Deliberating across Deep Divides

Robert Luskin et al.
Political Studies, forthcoming

Deeply divided societies would seem to be infertile ground for mass deliberation. ‘Enclave deliberation', among people on the same side, may well occur. But people on opposing sides may not trust one another, they may not listen with an open mind, or they may regard the other side's arguments as insincere cover for sectional interests. Perhaps, though, we underestimate their deliberative capacities? This article examines a deliberative poll (DP) in the Omagh area of Northern Ireland, a society having only recently emerged from protracted violence, reflecting and reinforcing the deep divide between Catholics and Protestants. The topic - the future of the local schools - was one on which many of the issues were heavily impinged by the Catholic-Protestant divide. We examine the extent to which a representative sample, including both Catholics and Protestants, was able to deliberate constructively and how the experience changed their policy attitudes and their opinions of one another.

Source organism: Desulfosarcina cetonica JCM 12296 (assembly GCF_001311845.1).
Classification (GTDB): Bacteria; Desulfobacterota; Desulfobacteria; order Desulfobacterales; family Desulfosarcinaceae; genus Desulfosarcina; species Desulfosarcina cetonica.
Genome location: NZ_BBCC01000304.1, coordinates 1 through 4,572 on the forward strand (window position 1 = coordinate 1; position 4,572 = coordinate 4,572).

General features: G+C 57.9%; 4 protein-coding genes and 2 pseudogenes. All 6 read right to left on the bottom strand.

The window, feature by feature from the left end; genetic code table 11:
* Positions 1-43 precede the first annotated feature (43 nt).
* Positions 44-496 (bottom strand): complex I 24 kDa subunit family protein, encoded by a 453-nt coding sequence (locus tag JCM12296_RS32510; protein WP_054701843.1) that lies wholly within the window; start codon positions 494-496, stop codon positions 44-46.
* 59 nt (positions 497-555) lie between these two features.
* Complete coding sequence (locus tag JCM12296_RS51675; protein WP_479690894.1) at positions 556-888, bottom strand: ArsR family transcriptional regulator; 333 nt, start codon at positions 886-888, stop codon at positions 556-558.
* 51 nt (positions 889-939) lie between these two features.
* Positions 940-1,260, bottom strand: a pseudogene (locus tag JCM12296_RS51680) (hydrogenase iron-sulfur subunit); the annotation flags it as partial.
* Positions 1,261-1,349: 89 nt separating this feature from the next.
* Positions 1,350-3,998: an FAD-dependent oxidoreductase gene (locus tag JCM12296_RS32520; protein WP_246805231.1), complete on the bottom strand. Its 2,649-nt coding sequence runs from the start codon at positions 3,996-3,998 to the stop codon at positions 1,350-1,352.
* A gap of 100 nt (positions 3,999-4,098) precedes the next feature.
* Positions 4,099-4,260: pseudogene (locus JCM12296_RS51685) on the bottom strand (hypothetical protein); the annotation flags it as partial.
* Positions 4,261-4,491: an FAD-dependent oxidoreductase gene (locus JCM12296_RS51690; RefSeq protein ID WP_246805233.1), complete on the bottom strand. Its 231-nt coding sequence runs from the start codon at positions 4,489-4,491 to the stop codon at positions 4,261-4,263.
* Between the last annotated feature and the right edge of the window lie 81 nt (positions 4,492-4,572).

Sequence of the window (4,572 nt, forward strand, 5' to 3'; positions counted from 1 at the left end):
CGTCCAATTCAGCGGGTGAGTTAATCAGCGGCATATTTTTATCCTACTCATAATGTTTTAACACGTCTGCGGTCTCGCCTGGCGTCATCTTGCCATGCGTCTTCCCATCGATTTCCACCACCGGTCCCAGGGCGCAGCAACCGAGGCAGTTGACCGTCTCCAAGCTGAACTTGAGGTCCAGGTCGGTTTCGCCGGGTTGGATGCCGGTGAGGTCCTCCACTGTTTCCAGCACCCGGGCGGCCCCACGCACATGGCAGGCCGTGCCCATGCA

The Limits of Secularization? The Resurgence of Orthodoxy in Post-Soviet Russia

Geoffrey Evans & Ksenia Northmore-Ball
Journal for the Scientific Study of Religion, December 2012, Pages 795-808

The collapse of the Soviet Union ended a long period of state repression of religion, facilitating a possible religious revival in Russia. Despite evidence of increasing levels of Russian Orthodox identification in the 1990s, however, the debate over whether post-Soviet Russia is an exception to secularization trends elsewhere continues. We address this debate by examining trends in Orthodox identification and church attendance and their impact on conservative moral values, as well as the basis of religiosity in age cohorts, using a seven-wave national, stratified random sample survey covering 1993-2007. The analysis indicates continued growth in Orthodox self-identification, increased church attendance, and an increasingly strong association between religiosity and conservative morality over this time period. Moreover, signs of religious revival are most pronounced among the cohort of people who came to maturity after communism ended. The resurgence of Orthodoxy in Russia provides a robust exception to secularization trends in Western Europe.


The Place of God in Synthetic Biology: How Will the Catholic Church Respond?

Patrick Heavey
Bioethics, January 2013, Pages 36-47